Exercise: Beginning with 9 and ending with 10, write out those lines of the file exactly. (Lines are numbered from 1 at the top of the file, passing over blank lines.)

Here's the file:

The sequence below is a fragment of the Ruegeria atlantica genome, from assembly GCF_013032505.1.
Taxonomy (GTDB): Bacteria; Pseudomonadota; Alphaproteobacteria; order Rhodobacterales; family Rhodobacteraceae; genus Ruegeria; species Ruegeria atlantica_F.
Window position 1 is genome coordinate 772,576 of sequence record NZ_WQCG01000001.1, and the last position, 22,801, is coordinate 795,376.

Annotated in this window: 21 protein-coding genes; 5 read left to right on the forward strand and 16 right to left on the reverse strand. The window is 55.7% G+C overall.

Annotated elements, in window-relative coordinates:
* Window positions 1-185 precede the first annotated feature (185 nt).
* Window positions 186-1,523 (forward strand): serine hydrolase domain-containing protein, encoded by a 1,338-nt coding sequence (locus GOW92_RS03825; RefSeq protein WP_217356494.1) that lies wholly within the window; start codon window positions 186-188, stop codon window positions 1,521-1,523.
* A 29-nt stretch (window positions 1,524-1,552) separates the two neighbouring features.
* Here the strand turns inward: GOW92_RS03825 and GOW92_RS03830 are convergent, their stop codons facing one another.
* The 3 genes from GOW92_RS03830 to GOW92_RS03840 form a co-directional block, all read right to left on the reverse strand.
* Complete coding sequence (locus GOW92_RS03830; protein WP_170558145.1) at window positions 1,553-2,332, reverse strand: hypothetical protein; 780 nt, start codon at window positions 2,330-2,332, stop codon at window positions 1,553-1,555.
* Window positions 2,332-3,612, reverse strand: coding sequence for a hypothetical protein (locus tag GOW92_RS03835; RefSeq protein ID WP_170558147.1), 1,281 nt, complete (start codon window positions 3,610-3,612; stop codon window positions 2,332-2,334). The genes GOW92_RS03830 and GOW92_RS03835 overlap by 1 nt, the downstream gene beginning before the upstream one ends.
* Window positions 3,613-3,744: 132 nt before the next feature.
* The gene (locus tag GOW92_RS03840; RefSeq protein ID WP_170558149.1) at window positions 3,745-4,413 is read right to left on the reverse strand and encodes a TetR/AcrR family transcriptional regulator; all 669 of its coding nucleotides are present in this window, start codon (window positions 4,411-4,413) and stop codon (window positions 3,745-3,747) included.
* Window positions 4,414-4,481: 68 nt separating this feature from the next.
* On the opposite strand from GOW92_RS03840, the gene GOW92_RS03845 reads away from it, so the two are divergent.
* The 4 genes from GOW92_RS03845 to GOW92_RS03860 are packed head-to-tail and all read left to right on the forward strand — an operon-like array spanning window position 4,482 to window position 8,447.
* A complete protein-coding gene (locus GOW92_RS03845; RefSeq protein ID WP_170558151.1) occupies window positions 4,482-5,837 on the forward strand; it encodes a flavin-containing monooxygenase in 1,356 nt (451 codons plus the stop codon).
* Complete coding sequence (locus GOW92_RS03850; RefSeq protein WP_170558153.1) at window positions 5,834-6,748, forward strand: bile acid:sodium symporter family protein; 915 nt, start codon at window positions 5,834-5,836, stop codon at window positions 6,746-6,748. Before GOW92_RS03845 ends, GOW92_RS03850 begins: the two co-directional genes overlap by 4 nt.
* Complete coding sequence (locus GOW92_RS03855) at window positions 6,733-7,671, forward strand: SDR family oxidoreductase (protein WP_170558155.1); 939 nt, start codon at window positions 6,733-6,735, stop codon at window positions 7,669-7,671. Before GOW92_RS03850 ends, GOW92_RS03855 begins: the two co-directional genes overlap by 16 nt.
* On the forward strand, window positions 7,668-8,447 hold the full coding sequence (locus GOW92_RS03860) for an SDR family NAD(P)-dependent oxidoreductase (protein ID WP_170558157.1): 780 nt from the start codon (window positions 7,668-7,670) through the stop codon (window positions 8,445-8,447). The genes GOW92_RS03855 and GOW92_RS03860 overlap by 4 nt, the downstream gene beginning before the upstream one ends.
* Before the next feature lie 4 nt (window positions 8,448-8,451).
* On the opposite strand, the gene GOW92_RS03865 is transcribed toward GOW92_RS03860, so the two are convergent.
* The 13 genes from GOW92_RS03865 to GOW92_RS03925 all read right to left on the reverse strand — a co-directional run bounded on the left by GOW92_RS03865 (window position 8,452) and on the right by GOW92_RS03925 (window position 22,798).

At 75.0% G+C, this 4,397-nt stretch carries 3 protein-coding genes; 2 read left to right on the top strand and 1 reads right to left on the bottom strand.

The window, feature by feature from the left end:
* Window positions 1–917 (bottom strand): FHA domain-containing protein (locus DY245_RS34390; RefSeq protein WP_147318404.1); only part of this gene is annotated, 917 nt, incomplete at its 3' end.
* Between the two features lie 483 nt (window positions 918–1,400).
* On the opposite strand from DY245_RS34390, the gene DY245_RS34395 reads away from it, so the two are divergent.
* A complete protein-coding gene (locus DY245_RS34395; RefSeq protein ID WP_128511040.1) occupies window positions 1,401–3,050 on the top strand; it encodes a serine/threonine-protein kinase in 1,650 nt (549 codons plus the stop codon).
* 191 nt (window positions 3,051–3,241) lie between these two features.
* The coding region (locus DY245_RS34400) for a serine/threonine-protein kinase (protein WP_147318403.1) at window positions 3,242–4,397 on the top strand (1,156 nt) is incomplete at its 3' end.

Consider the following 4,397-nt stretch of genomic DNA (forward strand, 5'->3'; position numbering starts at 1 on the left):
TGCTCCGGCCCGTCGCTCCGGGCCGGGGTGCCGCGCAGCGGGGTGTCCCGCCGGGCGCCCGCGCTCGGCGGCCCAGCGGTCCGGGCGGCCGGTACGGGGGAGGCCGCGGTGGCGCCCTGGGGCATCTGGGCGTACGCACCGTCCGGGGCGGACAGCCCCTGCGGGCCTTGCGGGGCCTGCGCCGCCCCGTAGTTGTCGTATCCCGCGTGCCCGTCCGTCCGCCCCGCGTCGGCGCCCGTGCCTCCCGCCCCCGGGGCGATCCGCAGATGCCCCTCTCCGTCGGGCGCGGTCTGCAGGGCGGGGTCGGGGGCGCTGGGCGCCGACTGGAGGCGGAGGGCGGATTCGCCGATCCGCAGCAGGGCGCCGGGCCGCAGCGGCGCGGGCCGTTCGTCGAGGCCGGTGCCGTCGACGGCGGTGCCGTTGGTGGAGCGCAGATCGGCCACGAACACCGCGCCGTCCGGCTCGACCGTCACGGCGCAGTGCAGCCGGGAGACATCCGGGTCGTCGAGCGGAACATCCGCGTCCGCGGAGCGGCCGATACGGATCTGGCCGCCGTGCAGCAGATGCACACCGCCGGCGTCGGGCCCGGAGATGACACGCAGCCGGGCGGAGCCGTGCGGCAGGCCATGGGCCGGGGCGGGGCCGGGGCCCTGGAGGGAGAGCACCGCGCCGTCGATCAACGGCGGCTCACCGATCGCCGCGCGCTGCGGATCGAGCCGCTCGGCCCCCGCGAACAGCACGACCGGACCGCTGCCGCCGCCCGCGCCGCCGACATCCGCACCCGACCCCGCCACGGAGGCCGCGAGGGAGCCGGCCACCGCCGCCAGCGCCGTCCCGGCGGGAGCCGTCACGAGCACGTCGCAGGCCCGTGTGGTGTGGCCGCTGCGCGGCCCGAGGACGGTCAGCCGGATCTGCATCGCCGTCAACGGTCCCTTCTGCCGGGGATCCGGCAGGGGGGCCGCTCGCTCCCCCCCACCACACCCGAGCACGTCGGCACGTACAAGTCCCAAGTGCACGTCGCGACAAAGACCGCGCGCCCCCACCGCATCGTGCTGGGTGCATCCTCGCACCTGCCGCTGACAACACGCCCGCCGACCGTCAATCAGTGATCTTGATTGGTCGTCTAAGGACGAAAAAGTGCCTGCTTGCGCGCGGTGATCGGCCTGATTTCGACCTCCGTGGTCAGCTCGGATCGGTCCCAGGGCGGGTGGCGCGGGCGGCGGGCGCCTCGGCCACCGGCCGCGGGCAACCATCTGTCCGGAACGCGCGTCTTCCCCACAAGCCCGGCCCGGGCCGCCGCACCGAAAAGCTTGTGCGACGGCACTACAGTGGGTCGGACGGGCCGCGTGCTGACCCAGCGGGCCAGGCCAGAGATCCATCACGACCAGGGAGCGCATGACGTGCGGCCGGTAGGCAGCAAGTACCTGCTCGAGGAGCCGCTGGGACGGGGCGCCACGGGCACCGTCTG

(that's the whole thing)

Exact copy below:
* Here the strand turns inward: GOW92_RS03825 and GOW92_RS03830 are convergent, their stop codons facing one another.
* The 3 genes from GOW92_RS03830 to GOW92_RS03840 form a co-directional block, all read right to left on the reverse strand.